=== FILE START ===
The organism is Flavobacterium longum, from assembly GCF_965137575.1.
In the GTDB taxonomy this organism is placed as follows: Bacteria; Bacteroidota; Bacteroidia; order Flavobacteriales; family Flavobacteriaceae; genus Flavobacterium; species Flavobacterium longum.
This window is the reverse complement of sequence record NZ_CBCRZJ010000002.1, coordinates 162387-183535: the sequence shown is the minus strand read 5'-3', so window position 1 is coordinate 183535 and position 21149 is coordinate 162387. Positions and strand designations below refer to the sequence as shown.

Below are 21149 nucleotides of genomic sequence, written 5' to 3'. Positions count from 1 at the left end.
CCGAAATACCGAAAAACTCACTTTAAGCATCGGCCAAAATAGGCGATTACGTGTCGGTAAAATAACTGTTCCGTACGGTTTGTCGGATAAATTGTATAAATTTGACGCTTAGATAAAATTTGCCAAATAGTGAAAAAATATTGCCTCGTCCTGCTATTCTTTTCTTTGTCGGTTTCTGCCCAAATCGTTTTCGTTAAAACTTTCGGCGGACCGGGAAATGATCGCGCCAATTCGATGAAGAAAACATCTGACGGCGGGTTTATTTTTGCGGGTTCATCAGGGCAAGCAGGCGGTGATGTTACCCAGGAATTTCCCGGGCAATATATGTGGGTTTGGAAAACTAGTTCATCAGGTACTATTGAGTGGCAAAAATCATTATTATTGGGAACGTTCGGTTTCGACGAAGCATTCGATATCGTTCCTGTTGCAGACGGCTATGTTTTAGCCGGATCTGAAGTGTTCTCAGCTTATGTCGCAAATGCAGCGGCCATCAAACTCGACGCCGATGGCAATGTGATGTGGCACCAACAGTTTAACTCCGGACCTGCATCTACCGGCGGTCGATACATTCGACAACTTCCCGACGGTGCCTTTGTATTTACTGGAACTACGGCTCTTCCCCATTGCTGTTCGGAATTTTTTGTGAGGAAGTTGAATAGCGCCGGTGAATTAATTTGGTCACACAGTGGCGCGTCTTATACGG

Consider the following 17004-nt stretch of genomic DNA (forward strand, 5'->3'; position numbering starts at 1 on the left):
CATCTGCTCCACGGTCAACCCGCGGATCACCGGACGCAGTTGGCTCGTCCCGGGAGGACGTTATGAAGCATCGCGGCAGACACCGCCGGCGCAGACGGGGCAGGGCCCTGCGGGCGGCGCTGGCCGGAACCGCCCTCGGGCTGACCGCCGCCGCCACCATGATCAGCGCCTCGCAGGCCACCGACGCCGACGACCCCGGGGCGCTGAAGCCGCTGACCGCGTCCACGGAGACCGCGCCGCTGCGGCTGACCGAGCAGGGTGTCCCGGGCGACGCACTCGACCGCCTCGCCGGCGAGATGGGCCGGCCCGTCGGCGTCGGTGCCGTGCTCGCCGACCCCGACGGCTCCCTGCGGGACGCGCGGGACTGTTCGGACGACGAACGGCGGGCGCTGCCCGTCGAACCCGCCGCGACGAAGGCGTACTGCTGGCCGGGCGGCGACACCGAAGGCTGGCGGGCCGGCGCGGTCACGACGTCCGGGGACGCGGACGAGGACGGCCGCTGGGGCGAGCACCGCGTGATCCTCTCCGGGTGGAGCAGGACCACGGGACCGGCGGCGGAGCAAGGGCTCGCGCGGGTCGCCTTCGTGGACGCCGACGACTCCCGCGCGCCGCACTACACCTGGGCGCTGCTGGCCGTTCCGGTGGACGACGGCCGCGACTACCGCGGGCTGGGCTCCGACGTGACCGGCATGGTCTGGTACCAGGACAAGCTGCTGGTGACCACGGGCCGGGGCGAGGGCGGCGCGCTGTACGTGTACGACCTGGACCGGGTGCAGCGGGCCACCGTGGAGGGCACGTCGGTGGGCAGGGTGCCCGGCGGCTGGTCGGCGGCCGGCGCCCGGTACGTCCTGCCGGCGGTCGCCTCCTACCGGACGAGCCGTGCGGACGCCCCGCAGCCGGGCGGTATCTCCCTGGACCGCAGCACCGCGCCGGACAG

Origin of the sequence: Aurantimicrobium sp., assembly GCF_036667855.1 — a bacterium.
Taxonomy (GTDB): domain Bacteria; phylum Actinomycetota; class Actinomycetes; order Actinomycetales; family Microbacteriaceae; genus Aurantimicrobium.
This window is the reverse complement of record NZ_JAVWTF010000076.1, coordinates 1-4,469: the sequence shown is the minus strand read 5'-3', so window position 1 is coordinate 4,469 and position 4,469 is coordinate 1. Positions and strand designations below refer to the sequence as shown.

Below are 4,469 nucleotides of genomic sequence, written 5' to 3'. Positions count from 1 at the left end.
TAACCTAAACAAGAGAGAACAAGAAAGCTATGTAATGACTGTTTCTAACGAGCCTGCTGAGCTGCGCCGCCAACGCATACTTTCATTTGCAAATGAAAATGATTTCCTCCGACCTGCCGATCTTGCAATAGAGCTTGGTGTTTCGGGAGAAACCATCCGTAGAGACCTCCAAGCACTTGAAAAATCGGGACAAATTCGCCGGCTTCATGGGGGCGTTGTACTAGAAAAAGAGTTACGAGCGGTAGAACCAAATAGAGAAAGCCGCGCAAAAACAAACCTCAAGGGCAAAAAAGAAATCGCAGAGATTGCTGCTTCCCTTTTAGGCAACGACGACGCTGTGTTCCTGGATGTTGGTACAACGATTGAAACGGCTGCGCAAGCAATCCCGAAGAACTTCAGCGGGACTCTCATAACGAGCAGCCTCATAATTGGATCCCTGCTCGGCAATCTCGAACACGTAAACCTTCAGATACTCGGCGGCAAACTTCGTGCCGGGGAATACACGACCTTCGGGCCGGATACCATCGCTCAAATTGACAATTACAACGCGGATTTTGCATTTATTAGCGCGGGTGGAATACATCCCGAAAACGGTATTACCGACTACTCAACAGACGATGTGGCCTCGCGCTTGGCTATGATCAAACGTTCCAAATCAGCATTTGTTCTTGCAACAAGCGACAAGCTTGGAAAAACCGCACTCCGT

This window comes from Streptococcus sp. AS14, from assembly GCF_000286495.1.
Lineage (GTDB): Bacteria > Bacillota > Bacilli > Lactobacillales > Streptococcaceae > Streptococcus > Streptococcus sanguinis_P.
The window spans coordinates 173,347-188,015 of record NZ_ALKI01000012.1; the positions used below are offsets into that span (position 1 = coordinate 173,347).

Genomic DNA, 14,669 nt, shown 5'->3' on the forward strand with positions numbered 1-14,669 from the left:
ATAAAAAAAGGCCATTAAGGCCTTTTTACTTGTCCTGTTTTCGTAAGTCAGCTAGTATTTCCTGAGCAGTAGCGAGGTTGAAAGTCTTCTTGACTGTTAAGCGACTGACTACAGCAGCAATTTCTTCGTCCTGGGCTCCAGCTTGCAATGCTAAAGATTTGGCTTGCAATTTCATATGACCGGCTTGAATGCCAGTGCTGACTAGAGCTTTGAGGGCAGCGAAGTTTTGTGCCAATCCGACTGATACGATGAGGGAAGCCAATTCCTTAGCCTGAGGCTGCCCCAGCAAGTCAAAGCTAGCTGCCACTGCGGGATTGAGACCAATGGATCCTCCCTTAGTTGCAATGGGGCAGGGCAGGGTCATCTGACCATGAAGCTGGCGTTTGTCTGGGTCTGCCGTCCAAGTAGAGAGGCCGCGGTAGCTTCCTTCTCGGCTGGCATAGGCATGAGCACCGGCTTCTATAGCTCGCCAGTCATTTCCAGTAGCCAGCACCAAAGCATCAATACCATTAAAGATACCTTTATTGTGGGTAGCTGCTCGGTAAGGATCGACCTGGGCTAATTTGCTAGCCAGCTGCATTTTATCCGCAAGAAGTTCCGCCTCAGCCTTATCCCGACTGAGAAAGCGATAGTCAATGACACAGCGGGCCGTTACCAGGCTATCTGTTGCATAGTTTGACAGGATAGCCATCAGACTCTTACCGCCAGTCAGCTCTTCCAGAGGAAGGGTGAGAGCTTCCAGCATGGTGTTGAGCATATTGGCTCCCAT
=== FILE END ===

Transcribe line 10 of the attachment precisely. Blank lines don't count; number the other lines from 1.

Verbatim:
This window is the reverse complement of record NZ_JAVWTF010000076.1, coordinates 1-4,469: the sequence shown is the minus strand read 5'-3', so window position 1 is coordinate 4,469 and position 4,469 is coordinate 1. Positions and strand designations below refer to the sequence as shown.